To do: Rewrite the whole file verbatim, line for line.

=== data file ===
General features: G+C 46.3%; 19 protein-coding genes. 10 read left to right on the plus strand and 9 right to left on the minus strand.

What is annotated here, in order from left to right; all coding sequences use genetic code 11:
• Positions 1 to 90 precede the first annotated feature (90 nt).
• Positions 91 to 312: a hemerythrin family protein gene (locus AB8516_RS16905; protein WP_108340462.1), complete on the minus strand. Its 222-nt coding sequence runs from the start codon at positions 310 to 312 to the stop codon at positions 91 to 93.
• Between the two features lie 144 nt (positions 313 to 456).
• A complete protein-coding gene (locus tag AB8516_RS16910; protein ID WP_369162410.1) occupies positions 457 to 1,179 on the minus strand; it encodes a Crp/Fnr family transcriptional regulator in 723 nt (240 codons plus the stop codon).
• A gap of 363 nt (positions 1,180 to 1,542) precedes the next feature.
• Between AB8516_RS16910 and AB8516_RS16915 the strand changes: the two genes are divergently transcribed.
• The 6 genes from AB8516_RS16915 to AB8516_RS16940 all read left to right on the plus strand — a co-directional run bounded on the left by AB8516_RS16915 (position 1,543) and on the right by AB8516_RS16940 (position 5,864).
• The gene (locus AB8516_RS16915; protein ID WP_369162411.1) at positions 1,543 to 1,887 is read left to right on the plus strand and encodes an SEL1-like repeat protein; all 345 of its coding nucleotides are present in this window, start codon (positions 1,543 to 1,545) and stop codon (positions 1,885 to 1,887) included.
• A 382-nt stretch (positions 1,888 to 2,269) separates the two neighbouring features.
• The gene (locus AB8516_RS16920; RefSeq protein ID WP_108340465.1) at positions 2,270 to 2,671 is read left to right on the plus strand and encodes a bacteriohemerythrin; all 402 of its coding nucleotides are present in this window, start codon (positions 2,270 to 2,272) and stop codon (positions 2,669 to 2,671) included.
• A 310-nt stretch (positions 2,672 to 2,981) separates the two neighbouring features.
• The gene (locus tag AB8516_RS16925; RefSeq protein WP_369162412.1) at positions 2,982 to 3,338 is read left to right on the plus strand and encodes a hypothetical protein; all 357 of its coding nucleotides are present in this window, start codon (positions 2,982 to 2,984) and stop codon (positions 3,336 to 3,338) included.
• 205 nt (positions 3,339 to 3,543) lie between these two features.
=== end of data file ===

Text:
General features: G+C 46.3%; 19 protein-coding genes. 10 read left to right on the plus strand and 9 right to left on the minus strand.

What is annotated here, in order from left to right; all coding sequences use genetic code 11:
• Positions 1 to 90 precede the first annotated feature (90 nt).
• Positions 91 to 312: a hemerythrin family protein gene (locus AB8516_RS16905; protein WP_108340462.1), complete on the minus strand. Its 222-nt coding sequence runs from the start codon at positions 310 to 312 to the stop codon at positions 91 to 93.
• Between the two features lie 144 nt (positions 313 to 456).
• A complete protein-coding gene (locus tag AB8516_RS16910; protein ID WP_369162410.1) occupies positions 457 to 1,179 on the minus strand; it encodes a Crp/Fnr family transcriptional regulator in 723 nt (240 codons plus the stop codon).
• A gap of 363 nt (positions 1,180 to 1,542) precedes the next feature.
• Between AB8516_RS16910 and AB8516_RS16915 the strand changes: the two genes are divergently transcribed.
• The 6 genes from AB8516_RS16915 to AB8516_RS16940 all read left to right on the plus strand — a co-directional run bounded on the left by AB8516_RS16915 (position 1,543) and on the right by AB8516_RS16940 (position 5,864).
• The gene (locus AB8516_RS16915; protein ID WP_369162411.1) at positions 1,543 to 1,887 is read left to right on the plus strand and encodes an SEL1-like repeat protein; all 345 of its coding nucleotides are present in this window, start codon (positions 1,543 to 1,545) and stop codon (positions 1,885 to 1,887) included.
• A 382-nt stretch (positions 1,888 to 2,269) separates the two neighbouring features.
• The gene (locus AB8516_RS16920; RefSeq protein ID WP_108340465.1) at positions 2,270 to 2,671 is read left to right on the plus strand and encodes a bacteriohemerythrin; all 402 of its coding nucleotides are present in this window, start codon (positions 2,270 to 2,272) and stop codon (positions 2,669 to 2,671) included.
• A 310-nt stretch (positions 2,672 to 2,981) separates the two neighbouring features.
• The gene (locus tag AB8516_RS16925; RefSeq protein WP_369162412.1) at positions 2,982 to 3,338 is read left to right on the plus strand and encodes a hypothetical protein; all 357 of its coding nucleotides are present in this window, start codon (positions 2,982 to 2,984) and stop codon (positions 3,336 to 3,338) included.
• 205 nt (positions 3,339 to 3,543) lie between these two features.